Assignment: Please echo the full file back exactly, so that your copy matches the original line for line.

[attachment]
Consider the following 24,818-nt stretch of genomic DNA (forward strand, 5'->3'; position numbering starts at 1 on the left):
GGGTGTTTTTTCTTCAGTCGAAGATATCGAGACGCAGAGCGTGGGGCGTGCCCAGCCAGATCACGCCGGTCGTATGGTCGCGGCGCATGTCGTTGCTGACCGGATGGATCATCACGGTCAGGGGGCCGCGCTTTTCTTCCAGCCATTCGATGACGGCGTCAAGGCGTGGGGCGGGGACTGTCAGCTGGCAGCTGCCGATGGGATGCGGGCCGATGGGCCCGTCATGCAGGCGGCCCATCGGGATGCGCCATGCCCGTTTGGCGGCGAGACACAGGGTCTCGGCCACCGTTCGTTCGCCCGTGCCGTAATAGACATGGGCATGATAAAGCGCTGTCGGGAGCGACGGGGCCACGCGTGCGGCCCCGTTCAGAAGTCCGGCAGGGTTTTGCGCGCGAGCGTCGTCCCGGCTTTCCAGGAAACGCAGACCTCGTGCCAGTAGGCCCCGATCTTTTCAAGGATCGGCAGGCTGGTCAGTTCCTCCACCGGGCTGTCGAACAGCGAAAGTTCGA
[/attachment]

Consider the following 24,818-nt stretch of genomic DNA (forward strand, 5'->3'; position numbering starts at 1 on the left):
GGGTGTTTTTTCTTCAGTCGAAGATATCGAGACGCAGAGCGTGGGGCGTGCCCAGCCAGATCACGCCGGTCGTATGGTCGCGGCGCATGTCGTTGCTGACCGGATGGATCATCACGGTCAGGGGGCCGCGCTTTTCTTCCAGCCATTCGATGACGGCGTCAAGGCGTGGGGCGGGGACTGTCAGCTGGCAGCTGCCGATGGGATGCGGGCCGATGGGCCCGTCATGCAGGCGGCCCATCGGGATGCGCCATGCCCGTTTGGCGGCGAGACACAGGGTCTCGGCCACCGTTCGTTCGCCCGTGCCGTAATAGACATGGGCATGATAAAGCGCTGTCGGGAGCGACGGGGCCACGCGTGCGGCCCCGTTCAGAAGTCCGGCAGGGTTTTGCGCGCGAGCGTCGTCCCGGCTTTCCAGGAAACGCAGACCTCGTGCCAGTAGGCCCCGATCTTTTCAAGGATCGGCAGGCTGGTCAGTTCCTCCACCGGGCTGTCGAACAGCGAAAGTTCGA